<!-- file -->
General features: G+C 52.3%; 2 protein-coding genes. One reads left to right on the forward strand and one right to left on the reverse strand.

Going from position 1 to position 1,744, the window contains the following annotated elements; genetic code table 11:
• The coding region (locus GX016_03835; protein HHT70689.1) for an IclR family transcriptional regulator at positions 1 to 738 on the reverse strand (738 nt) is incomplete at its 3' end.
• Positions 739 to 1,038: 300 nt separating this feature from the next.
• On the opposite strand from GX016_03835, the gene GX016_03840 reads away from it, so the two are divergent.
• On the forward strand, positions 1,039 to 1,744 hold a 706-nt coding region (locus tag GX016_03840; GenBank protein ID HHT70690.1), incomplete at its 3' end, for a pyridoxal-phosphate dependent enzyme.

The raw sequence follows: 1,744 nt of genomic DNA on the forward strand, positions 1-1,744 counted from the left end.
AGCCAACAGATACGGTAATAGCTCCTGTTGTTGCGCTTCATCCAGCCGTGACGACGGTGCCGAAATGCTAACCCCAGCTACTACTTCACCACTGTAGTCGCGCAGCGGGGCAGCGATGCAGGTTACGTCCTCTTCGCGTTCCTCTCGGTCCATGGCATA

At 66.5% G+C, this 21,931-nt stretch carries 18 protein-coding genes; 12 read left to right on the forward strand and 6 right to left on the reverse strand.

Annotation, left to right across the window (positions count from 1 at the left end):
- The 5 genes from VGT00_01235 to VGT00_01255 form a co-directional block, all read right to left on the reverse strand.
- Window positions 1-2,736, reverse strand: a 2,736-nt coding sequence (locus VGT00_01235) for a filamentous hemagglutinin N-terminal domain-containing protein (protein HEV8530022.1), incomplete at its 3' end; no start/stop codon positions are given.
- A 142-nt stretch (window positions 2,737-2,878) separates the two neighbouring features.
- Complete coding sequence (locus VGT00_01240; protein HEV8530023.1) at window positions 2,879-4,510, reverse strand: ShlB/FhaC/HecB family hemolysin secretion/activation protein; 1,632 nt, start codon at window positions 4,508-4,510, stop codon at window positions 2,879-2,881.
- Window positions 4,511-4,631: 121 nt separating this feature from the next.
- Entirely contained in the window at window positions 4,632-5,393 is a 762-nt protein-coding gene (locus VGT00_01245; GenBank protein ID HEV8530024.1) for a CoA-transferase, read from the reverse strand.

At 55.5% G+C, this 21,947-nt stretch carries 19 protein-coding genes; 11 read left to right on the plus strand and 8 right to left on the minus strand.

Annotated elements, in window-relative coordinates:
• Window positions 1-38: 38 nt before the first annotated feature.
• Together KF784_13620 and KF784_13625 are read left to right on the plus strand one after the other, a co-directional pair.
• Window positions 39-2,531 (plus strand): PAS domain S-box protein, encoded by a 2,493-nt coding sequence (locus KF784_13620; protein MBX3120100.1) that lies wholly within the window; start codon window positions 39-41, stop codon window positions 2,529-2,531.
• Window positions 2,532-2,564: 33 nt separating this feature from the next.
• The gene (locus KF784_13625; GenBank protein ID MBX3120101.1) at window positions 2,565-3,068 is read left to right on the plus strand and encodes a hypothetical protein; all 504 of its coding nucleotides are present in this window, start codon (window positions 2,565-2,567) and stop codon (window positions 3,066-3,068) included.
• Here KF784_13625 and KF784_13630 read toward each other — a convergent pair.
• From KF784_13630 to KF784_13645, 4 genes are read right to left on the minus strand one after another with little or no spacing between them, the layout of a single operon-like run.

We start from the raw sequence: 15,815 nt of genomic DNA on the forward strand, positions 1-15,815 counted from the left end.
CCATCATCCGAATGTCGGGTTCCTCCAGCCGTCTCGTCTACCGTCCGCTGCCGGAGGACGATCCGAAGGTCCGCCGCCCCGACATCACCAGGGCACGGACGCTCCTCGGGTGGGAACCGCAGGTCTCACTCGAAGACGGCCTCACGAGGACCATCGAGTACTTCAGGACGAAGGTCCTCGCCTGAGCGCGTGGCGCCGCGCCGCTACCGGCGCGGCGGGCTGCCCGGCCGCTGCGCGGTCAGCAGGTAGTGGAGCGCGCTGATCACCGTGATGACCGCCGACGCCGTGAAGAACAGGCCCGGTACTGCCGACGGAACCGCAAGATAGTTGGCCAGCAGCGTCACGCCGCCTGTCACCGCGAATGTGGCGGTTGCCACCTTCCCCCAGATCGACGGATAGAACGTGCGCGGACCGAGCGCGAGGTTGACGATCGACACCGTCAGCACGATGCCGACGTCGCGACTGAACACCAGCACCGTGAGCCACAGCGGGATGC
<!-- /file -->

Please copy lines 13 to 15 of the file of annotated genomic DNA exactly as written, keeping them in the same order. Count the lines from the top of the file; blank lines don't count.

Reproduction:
- A 142-nt stretch (window positions 2,737-2,878) separates the two neighbouring features.
- Complete coding sequence (locus VGT00_01240; protein HEV8530023.1) at window positions 2,879-4,510, reverse strand: ShlB/FhaC/HecB family hemolysin secretion/activation protein; 1,632 nt, start codon at window positions 4,508-4,510, stop codon at window positions 2,879-2,881.
- Window positions 4,511-4,631: 121 nt separating this feature from the next.